I often wish I could think as fast under normal conditions as I did during that drop. While I fought the controls and tried to get the engine going, I prayed: “Oh, God,” I said, “help me get out of this.”

As a last desperate act, I threw my weight to the left-hand side over the cockpit and jammed the controls, then jammed the engine wide open. The thing suddenly sputtered and vibrated violently, and the plane sailed away, on her one good wing, for France. I held it like that all the way home.

This escape and others I have had were not the result of any super-ability or super-knowledge on my part. I wouldn’t be alive if I had to depend on that. I realized then, as I headed for France on one wing, that there had to be Something else.

I had seen others die—brighter and more able than I. I knew there was a Power. I believe in calling upon It for help.

I am not such an egotist as to believe that God has spared me because I am I. I believe there is work for me to do and I am spared to do it, just as you are. If I die tomorrow, I do not fear the prospect at all.

On a rainy night in February, 1941, I had the worst accident of my life. As I look back on the agonizing days in the hospital that followed I realize there was a reason behind it all. It was a test and a preparation for what was to follow.

In the four months I lay in that hospital I did more thinking about life and death than I had ever done before. Twenty-one months later I was adrift in an open lifeboat with seven other starving men, most of them so young they needed the strength and understanding of a man who had been down in the valley of the shadow, who had suffered and made sense out of his suffering.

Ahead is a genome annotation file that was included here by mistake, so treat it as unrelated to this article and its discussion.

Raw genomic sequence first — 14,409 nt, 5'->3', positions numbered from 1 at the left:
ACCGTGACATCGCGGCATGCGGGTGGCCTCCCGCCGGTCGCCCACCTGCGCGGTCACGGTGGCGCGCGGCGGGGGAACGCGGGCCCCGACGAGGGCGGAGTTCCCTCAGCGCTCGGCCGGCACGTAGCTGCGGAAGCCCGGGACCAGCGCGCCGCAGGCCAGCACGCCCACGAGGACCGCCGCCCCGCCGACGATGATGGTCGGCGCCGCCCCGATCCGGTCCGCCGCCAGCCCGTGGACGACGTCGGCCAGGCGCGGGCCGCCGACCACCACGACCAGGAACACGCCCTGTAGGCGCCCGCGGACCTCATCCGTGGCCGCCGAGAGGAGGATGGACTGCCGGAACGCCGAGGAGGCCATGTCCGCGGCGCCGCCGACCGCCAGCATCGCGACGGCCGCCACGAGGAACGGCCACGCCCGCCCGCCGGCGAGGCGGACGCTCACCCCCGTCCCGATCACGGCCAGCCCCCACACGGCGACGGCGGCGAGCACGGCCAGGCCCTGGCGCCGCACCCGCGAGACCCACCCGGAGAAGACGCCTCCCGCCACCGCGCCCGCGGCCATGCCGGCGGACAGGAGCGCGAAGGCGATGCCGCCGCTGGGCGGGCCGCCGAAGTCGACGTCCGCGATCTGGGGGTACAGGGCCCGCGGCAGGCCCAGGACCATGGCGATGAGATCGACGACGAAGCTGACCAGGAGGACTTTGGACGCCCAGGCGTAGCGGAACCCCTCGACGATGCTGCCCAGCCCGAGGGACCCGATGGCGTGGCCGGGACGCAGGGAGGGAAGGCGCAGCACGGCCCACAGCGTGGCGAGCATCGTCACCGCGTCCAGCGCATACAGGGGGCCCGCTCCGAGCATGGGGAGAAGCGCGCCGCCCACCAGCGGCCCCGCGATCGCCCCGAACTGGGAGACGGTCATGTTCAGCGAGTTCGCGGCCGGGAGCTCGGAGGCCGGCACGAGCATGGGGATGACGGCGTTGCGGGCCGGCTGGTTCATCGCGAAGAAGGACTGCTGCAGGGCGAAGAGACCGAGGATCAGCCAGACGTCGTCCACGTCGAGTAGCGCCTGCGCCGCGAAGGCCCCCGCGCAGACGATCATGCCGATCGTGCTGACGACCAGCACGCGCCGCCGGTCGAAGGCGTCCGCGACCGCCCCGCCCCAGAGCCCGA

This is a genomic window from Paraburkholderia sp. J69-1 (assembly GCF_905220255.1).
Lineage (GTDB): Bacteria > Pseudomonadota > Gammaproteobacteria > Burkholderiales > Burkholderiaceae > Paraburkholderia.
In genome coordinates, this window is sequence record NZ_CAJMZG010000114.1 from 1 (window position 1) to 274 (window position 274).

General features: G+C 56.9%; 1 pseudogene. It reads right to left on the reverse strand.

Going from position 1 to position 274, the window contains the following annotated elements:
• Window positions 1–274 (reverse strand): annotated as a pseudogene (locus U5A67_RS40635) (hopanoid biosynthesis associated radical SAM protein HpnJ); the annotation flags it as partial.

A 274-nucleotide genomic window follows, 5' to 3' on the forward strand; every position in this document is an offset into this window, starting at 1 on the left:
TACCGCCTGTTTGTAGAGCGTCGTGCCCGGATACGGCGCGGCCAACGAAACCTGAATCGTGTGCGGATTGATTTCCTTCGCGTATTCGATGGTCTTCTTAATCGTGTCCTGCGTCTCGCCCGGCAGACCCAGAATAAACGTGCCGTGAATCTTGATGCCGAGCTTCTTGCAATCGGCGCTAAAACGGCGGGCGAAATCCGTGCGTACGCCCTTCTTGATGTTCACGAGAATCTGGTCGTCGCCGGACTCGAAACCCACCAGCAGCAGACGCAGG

To those men I was able to bring the distilled essence of the religious philosophy I had developed while in the hospital.

Once while there I almost died from a throat hemorrhage.

“Here,” I said, “is death.”

Then it dawned upon me in a flash that the easiest thing in the world is to die; the hardest is to live. Dying was a sensuous pleasure; living was a grim task. In that moment I chose to live. I knew from experience that abandonment to death was a sin. I wasn’t quitting. I had work to do, others to serve.

Many things came to me. I realized I wasn’t afraid to die, because I had lived so much, in good ways and bad, that I no longer felt the youthful pang of not having lived at all. I knew only the sorrow of being unable any more to help other people.

And when I finally came around, I saw life and death and the meaning of the Golden Rule more clearly than I had ever known.

I had taken that clarity with me to the rubber raft in the South Pacific after our plane crashed. Throughout those 21 days of blistering sun and nights of ghastly chill, I never lost faith, and I felt that we were adrift for a purpose. I saw life had no meaning except in terms of helping others.

I think man instinctively does not interest himself in others. He does it only by an act of will, when he sees that “I am my brother’s keeper” and “Do unto others” are the essence of all truth.

My experiences and the suffering through which I passed have taught me that faith in God is the answer to life.